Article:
Finally after the execution of the last << operator, the temporary LogLevel_c object goes out of scope and gets destructed. The destructor clears the std::stringstream object on the thread-local storage and dumps its content into the log stream object contained in Logger. This is done through the mParent member of LogLevel_c which maintains a connection to the logger object this line belongs to.

It took me a while to arrive at this solution, but finally I had a functional, fast and more type-safe logger implementation then before. It’s not exactly stream-like (LogLine_c can’t inherit from std::ostream) but it gets as close as it can.

All this worked well in Visual Studio. As soon as I moved to GCC, things started to break (yay, portability). As it turns out, GCC assumes temporaries on the stack to be const. The apparent rationale behind it is that there’s no reason for anybody to change a temporary: it gets destroyed without leaving the expression anyway. It seems no one though of the possibility to propagate state between various parts of an expression during evaluation. Well, I did!

This would have been a major problem with LogLine_c being a descendant of stringstream as it would carry the half-constructed log-line string with it. It of course can be worked around with liberal use of mutable but how can you make your base-class mutable? Luckily that’s not what we’re doing here anymore. The temporary object actually doesn’t change. All the changes (the half-constructed log-line string) is carried as side-effects to – thread-local – variables so making the arguments to operator << const isn’t a problem:

The actual implementation is a bit more complicated, but not too bad. You can check it out in the latest published sources.

Configuration file

Well, this is old news. The config file was there from the very beginning and it hasn’t changed much. New fields got added and some obsolete ones removed, but by and large it’s the same thing. So why writing about it now? Because I finally took the time to document its guts so somebody other than me (that would you be you dear reader) can understand and God forbid change things there. You can read all about it in README_config.txt.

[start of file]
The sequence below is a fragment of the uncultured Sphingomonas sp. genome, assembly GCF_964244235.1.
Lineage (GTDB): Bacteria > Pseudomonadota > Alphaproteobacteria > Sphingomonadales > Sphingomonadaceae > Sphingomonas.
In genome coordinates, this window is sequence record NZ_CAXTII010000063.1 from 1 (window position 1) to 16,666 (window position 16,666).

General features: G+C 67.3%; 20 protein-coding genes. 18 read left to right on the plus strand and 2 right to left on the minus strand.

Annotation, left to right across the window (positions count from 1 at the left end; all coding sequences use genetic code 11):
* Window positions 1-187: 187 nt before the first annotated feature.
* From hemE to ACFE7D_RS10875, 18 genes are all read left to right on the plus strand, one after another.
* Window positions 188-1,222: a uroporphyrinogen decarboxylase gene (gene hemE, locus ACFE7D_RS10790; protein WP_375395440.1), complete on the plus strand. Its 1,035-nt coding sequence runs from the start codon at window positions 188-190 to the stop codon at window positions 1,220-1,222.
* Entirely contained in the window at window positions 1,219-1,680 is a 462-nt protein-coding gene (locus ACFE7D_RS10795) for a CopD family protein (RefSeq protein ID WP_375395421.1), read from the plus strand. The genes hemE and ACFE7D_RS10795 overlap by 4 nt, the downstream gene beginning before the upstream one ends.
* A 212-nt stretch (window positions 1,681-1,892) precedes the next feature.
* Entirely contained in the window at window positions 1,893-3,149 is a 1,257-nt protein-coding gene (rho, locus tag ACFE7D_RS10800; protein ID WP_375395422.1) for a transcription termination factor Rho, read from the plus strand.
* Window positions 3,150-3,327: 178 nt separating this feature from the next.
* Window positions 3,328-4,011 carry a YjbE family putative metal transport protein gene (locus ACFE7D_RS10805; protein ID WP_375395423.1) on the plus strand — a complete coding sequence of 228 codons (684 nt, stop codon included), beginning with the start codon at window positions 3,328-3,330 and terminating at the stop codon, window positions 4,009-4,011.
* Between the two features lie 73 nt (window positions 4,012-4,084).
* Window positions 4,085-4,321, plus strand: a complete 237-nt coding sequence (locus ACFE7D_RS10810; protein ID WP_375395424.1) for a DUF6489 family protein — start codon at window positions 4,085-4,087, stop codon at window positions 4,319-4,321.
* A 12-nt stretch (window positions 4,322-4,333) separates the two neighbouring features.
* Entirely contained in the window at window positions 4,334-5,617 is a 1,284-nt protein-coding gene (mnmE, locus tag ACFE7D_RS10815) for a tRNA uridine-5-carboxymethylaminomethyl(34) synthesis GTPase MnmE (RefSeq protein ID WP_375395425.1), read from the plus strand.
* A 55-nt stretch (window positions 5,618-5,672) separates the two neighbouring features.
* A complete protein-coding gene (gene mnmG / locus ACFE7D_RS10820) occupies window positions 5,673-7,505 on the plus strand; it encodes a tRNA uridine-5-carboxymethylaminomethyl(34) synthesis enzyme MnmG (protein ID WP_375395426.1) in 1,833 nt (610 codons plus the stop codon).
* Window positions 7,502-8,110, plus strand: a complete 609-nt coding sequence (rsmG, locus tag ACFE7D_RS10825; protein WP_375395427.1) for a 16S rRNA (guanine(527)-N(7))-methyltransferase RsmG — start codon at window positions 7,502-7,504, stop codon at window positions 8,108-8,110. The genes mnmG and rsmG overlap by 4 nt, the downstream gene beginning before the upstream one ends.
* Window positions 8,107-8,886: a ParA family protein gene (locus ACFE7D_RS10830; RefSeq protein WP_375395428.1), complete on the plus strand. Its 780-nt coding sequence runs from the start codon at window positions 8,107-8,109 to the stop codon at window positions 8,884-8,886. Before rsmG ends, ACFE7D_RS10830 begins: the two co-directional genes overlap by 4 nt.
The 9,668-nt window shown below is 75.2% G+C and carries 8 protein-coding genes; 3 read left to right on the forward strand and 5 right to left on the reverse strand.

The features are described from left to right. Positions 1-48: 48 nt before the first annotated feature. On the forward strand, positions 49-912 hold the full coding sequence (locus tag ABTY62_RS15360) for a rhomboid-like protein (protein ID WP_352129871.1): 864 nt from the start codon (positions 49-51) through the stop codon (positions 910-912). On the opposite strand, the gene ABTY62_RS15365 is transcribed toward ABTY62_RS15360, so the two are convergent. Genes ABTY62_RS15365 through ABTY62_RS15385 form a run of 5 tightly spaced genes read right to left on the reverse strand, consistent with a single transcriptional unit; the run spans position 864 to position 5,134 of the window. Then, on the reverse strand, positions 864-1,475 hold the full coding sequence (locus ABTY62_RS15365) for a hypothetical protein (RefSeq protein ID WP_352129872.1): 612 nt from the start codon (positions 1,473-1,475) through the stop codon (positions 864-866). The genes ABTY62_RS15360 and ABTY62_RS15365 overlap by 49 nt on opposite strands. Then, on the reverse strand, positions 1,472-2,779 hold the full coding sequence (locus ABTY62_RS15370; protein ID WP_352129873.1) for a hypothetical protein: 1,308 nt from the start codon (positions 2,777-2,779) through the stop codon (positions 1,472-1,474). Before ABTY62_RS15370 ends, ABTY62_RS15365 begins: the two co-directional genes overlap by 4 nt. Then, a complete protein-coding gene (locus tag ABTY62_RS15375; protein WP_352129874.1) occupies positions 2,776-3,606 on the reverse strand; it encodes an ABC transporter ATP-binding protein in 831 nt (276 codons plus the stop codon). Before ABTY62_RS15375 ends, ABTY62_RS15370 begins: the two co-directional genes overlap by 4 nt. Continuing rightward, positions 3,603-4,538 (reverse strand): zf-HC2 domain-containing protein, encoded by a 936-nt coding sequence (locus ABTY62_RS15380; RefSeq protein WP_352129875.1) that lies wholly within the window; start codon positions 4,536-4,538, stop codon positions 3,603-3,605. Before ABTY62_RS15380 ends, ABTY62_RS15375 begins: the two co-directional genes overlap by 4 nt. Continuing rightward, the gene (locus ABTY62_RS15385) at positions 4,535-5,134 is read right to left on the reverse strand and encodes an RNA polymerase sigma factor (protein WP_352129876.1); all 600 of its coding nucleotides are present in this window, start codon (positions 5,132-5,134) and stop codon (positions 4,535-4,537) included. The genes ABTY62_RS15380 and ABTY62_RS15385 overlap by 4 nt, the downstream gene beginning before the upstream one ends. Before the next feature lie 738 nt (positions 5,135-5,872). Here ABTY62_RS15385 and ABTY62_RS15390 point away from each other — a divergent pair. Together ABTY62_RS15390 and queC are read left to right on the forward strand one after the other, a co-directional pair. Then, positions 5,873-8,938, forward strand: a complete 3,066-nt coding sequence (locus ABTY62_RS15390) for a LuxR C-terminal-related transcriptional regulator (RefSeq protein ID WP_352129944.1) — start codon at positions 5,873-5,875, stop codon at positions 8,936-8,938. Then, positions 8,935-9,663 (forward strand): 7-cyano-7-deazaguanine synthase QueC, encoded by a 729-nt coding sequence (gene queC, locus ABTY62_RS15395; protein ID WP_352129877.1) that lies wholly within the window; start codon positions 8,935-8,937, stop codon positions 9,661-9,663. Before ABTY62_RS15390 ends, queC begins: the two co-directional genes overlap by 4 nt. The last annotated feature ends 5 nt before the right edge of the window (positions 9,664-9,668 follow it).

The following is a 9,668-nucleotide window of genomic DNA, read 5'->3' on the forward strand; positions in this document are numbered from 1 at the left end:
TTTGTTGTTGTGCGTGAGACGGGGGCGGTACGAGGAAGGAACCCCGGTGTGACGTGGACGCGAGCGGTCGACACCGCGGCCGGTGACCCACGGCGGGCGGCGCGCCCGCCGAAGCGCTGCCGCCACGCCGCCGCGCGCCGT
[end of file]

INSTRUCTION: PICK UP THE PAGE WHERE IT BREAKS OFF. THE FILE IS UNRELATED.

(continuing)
Modern C++

C++ these days is “Not your Father’s C++”. With the 2011 standard it gained a much needed face-lift, so much so that for some it almost feels like a new language. It’s 2016, so even that ‘new’ standard is 5 years old. In fact since then, there was a 2014 standard and the next one is expected to come out in 2017. Range-based for loops make iterators actually useful and the auto keyword help with long and complicated types – which are quite often a side-effect of iterators. Pointer wrapper classes (std::unique_ptr, std::shared_ptr and their cousins) help with memory management to the point where if you feel the need to write new or delete these days, you’re probably writing a bug. These same classes (along with move semantics) finally allow for polymorphic containers (vector of base-class pointers) that that also ‘own’ the objects, freeing them when the container gets destroyed.

All this goodness, yet, my simulator source was very much stuck in the last century, in ’98 to be specific. Of course there’s more, there’s always more to be done, but I’ve gone and modernized quite a few places in the code. For example the old code exposed a GetCpuCnt and GetCpu(int aIdx) methods on the Mainframe_c class. Now there’s a GetCpus() method, that exposes an iterator-based interface, so range-based loops can be used.

Performance improvements

I kept telling myself that performance in the simulator was not important. After all, the whole goal with it was to get to a point where a true HW (FPGA-based) implementation was possible. It was going to be the flexible, somewhat ugly, slow prototyping platform to figure out what the machine used to do and which aspects of the original design were important for proper execution of old code.